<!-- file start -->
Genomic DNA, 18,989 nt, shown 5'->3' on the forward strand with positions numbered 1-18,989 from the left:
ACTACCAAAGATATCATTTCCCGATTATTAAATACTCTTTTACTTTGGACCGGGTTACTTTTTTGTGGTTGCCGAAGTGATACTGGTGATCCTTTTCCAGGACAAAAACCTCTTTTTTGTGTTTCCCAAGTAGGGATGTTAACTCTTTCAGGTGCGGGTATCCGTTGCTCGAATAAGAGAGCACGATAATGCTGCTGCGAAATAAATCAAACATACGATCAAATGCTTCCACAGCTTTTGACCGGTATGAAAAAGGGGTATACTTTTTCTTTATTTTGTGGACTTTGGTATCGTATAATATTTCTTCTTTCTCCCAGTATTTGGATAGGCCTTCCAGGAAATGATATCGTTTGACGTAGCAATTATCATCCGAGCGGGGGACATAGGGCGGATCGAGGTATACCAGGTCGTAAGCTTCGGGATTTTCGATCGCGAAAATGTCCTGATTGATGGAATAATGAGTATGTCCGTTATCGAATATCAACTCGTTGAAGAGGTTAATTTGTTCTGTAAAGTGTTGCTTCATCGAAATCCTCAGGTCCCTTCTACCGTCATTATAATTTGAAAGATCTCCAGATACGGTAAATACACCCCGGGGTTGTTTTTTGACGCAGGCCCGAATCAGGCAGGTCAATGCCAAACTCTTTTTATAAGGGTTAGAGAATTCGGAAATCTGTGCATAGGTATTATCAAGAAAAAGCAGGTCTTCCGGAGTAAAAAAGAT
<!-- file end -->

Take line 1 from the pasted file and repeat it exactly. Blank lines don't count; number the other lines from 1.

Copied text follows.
Genomic DNA, 18,989 nt, shown 5'->3' on the forward strand with positions numbered 1-18,989 from the left: